N. England Permanent Staff Placements Fall for Second Successive Month

Kimberly Watson, Editor in Chief
August 08, 2012 /

The number of candidates placed in permanent positions in the North of England fell during July.

The pace of contraction was modest, and slowed from June. The fall in placements was slightly slower than the UK average. Temporary staff billings decreased in the North during July, extending the current period of contraction to three months.

The rate of decline was solid, but eased from June. That said, the reduction in temporary billings in the region was faster than seen at the UK level.

The South also saw a reduction in permanent staff appointments. Meanwhile, a sharp contraction was noted in London and no change was signalled in the Midlands.

There were decreases in temporary placements in London and the North, but growth was signalled in the South and in the Midlands. Across the UK
overall, a moderate contraction in temporary placements was registered.

Demand for permanent workers in the North increased slightly during July. However, the pace of increase was the slowest in 21 months and remained below the UK average. Meanwhile, demand for temporary workers rose at a solid pace, extending the current expansionary period to 35 successive months.

The availability of permanent staff in the North increased solidly in July. However, the pace of increase slowed from June. Although above its longrun average, the pace of increase in permanent candidate numbers was below the UK trend.

The availability of candidates for short-term positions in the North of England increased sharply in July. Moreover, the pace of growth was the fastest since February. Across the UK overall, staffing levels also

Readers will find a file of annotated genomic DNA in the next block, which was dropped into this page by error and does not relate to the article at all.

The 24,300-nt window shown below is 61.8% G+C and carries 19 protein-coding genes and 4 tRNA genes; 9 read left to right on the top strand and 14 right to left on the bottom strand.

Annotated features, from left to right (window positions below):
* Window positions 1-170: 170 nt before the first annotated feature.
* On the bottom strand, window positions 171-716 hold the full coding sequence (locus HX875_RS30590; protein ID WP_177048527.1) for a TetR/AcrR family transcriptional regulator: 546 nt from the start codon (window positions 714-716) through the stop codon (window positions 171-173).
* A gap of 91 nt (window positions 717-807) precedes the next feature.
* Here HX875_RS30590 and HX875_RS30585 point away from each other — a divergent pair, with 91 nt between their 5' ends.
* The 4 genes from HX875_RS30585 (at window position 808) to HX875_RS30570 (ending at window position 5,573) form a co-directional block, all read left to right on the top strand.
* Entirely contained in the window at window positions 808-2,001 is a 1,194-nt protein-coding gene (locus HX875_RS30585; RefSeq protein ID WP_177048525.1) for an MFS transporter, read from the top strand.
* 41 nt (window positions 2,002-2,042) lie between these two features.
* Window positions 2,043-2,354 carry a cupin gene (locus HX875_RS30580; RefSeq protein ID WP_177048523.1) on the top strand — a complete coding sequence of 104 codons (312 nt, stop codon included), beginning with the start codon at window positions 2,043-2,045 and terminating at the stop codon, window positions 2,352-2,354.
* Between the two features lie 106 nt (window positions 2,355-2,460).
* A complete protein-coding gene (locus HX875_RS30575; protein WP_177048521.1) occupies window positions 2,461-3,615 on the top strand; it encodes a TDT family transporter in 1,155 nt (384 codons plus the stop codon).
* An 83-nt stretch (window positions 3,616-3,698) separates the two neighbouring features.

increased, but at a much slower pace than seen in the North.

Meanwhile, permanent candidate availability fell in the South but expanded in London and the Midlands. There were strong increases in the availability of temporary staff in London and the Midlands, in line
with that seen in the North. In contrast, the South recorded a decline.

Permanent staff salaries rose slightly in the North of England during July. That said, the pace of increase eased from June and was slower than that recorded for the wider UK. Permanent salaries have increased
in each of the past five months.

Temp staff pay rates fell for the third successive month in July. The pace of decline was only slight and broadly in line with that seen for the wider UK. According to respondents, temporary wage rates fell as clients attempted to reduce labour costs.

Permanent salaries increased in all surveyed regions during July, with the slowest inflation recorded in the North. In the UK, permanent salaries increased slightly. Temporary wages fell in London and the
North but rose in the South. The Midlands registered no change in pay rates for short-term staff.

Recruitment and Employment Confederation chief executive Kevin Green says: “The UK’s labour market deserves a gold medal for its incredible performance in the face of adversity so far this year. In the last few months, it has defied gravity as unemployment has fallen and jobs grew
even while the economy slipped back into recession.

“But this run might be coming to an end as this month’s data shows that nationwide permanent appointments have fallen for a second month and temporary employment has seen an eighth consecutive month of contraction. However, we have always said that we expected to see ups and downs in the employment figures rather than a continued sustained period of jobs growth.

“What must be emphasised, though, is that employers are still hiring. In fact, the number of vacancies has grown, but fragile confidence means they are taking longer to make decisions about appointments and the whole process of recruiting is slowing down. This slow-down is likely to be exacerbated further by thousands of school and university leavers joining the jobs market over the next month.

“On a positive note, there are some sectors that are defying this month’s decline and continuing to experience significant demand for staff, most notably engineering, computing and healthcare.”

Jonathan Hurst, Chairman of KPMG in the North, comments: “There is no pretending that the second consecutive month of decrease in the rate at which Northern employers are recruiting for permanent roles and the
third in the case of temporary roles is anything but bleak news.

“That said, it’s likely that July’s negative data is due in part to the traditionally quiet summer period for job hunters, perhaps exaggerated by an ‘Olympic effect’. The real story of recovery will probably only start to emerge in the autumn.”


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